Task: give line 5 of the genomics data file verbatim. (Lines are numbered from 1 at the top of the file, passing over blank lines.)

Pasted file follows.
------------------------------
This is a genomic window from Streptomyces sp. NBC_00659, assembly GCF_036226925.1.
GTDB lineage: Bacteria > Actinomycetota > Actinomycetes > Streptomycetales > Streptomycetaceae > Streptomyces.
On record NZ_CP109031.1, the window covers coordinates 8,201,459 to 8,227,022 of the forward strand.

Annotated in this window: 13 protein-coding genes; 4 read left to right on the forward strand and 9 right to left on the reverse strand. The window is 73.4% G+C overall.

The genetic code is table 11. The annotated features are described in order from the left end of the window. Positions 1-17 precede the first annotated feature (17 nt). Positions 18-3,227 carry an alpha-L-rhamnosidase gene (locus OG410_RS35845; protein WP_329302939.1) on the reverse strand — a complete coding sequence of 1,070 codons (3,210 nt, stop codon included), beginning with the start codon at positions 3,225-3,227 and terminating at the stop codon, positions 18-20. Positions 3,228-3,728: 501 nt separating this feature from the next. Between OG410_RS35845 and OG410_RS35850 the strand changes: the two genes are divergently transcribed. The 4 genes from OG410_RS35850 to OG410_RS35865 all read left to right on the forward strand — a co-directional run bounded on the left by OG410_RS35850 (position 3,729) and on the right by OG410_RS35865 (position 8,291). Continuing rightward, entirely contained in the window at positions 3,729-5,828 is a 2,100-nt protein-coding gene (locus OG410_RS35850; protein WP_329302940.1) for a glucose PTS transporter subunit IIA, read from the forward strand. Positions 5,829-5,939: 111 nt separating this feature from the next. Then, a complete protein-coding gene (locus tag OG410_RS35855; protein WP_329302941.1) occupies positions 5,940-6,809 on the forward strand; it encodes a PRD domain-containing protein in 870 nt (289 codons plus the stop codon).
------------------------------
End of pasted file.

The genetic code is table 11. The annotated features are described in order from the left end of the window. Positions 1-17 precede the first annotated feature (17 nt). Positions 18-3,227 carry an alpha-L-rhamnosidase gene (locus OG410_RS35845; protein WP_329302939.1) on the reverse strand — a complete coding sequence of 1,070 codons (3,210 nt, stop codon included), beginning with the start codon at positions 3,225-3,227 and terminating at the stop codon, positions 18-20. Positions 3,228-3,728: 501 nt separating this feature from the next. Between OG410_RS35845 and OG410_RS35850 the strand changes: the two genes are divergently transcribed. The 4 genes from OG410_RS35850 to OG410_RS35865 all read left to right on the forward strand — a co-directional run bounded on the left by OG410_RS35850 (position 3,729) and on the right by OG410_RS35865 (position 8,291). Continuing rightward, entirely contained in the window at positions 3,729-5,828 is a 2,100-nt protein-coding gene (locus OG410_RS35850; protein WP_329302940.1) for a glucose PTS transporter subunit IIA, read from the forward strand. Positions 5,829-5,939: 111 nt separating this feature from the next. Then, a complete protein-coding gene (locus tag OG410_RS35855; protein WP_329302941.1) occupies positions 5,940-6,809 on the forward strand; it encodes a PRD domain-containing protein in 870 nt (289 codons plus the stop codon).